Going from Talking Head to Mob Rule, Engineering Edition
Readers, you know I love engineers. I married one, so I know how they love equations, following directions, taking things apart, and the process of things. It makes me completely batty, but I get it. I have now spent almost half my life working around the idiosyncratic ways of Mr. Rochester.
I received an email from a lovely gentleman engineer who will be chairing an engineering conference next year. He wants to shake things up a bit and add some unconference elements to his gathering. He told me they used to do what they called rap sessions, it sounded like birds of a feather to me, but the sessions have evolved into a panel of experts, which he wants to move away from. He also said there was a lot of time where people were just sitting around.
My first thought was, “Bless their hearts. They mean well.” (I am a southern girl, in case any of you have forgotten.) I wrote him a long email, with some decent advice I thought others might find helpful.
If you are facing an especially rigid group that you would like to shake up, here are some ideas from the email I sent:
For groups that have an especially hard time with change or unscheduled elements, planning an unconference type event works best at the beginning of the conference. You can use the session, whatever it is, as a type of ice breaker to get people interacting and engaging before the more structured sessions. If you give people an opportunity to start talking early, chances are high they will keep doing so.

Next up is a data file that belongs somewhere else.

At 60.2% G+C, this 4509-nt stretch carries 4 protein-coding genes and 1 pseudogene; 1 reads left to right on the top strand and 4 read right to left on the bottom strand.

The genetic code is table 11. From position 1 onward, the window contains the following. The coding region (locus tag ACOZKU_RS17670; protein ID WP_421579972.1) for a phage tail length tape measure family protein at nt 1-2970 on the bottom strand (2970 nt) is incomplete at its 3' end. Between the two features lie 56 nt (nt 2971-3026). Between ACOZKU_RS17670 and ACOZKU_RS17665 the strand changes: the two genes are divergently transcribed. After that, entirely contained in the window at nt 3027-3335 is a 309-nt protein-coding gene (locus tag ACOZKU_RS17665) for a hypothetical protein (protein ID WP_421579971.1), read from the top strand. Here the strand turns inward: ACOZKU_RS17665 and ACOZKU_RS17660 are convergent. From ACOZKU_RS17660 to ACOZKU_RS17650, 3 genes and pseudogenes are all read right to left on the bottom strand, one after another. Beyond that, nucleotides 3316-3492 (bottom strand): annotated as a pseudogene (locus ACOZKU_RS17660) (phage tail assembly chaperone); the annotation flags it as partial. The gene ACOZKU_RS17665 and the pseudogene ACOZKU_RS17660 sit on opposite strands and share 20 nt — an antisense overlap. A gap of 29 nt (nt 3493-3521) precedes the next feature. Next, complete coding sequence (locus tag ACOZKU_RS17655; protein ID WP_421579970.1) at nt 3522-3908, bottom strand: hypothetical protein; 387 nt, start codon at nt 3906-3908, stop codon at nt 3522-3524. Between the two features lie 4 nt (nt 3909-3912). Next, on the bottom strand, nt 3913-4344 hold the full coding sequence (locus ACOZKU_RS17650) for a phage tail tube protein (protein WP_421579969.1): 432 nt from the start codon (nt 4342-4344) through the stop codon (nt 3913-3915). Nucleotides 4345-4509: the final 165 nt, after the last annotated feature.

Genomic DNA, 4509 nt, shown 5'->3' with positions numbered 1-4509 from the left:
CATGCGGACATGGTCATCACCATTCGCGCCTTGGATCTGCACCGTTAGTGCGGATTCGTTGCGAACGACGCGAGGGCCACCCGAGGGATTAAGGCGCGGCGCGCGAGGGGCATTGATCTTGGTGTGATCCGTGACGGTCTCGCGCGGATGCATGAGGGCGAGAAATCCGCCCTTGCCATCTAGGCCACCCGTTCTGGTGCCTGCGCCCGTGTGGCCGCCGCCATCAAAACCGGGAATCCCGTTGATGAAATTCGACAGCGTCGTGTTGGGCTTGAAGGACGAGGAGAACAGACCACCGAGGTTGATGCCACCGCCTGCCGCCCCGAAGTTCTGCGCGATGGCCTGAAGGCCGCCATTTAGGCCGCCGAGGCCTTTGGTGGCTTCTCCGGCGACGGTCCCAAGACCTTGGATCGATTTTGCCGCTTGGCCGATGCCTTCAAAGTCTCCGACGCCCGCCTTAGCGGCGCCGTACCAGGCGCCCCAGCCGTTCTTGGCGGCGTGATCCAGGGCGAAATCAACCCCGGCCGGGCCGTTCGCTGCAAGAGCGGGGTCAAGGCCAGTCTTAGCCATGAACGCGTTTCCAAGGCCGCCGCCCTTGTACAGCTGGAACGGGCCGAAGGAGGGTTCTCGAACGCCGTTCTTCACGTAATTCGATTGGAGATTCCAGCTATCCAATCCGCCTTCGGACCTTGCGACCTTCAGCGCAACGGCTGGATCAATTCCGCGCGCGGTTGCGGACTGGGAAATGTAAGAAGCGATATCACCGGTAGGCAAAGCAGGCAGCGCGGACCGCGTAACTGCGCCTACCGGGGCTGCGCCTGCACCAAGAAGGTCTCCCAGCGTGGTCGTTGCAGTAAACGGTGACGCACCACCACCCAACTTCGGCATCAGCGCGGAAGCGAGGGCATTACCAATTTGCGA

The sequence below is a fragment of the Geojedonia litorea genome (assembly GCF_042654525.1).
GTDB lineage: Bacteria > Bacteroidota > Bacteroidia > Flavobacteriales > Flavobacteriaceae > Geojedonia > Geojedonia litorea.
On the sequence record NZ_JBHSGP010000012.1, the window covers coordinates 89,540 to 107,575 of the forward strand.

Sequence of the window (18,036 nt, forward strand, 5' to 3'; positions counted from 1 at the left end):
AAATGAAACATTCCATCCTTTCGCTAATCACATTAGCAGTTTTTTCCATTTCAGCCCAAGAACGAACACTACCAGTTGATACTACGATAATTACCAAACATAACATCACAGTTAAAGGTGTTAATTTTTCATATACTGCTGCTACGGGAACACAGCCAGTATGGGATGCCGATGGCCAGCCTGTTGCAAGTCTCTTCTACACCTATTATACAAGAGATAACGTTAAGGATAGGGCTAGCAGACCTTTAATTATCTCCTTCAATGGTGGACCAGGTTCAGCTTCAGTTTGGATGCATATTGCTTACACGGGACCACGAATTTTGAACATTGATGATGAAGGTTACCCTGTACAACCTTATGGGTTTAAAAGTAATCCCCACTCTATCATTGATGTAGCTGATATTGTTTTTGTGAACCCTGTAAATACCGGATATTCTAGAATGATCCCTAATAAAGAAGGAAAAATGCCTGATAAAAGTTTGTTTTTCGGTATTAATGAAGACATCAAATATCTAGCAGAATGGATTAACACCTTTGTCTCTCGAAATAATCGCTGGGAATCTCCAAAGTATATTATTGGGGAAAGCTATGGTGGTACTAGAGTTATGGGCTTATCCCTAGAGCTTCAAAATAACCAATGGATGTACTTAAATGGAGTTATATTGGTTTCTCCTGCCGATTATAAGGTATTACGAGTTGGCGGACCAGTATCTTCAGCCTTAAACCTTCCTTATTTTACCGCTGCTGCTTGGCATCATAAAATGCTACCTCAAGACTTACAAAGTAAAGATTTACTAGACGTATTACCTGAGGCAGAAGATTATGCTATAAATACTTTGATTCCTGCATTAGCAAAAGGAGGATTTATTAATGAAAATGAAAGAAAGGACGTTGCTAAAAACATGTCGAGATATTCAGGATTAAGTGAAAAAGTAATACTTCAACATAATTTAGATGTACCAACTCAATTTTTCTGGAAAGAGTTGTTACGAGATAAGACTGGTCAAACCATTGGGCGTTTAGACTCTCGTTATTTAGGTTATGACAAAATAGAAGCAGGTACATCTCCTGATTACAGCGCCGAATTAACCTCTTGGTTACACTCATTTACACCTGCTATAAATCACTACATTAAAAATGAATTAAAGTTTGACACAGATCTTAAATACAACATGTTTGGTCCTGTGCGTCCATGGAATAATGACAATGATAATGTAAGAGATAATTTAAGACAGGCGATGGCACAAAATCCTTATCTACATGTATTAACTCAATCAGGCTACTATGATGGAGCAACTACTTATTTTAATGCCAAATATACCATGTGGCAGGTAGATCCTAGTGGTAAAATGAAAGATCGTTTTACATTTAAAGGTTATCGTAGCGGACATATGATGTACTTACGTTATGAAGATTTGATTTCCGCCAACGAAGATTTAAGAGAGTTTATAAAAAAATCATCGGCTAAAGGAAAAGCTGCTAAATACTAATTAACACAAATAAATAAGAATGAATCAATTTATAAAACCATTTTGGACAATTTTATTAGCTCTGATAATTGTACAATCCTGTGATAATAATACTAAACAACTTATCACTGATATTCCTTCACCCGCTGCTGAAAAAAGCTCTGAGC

A Birds of a Feather discussion to kick off the conference might be good for your situation. If you want the rap sessions to go back to their roots, small table discussions not led by experts, either be very clear that the format is going retro or rename the session. The problem is getting people to break out of their mold. Clear directions up front will help.
You can also use lightening talks, if the experts still want to have their say. Each talking head gets 5-10 minutes MAX to talk, say 6 speakers in a row. Then the participants break up into small discussion groups of no more than 8 (a round table) and discuss some of the ideas. People can be free to leave groups and join new discussions as they please. This might be a little chaotic, so you might need to add in some structure.
You could also do an AMA (Ask me Anything) like on Reddit. The experts would be there, not to give a talk, but to just answer questions from the audience. There are a lot of techie and nontechie ways to td that, but again, it would give the experts their time while allowing the audience to run the show.
In terms of people sitting around at the tables doing nothing: Is there a way to spark conversation while they are there? Consider labeling the tables with topics and allow people to sit at table that interest them allowing the conversation occur organically.
Don’t be afraid to step out of the accepted way of doing things and do something adventurous!
–Jane, an adventurer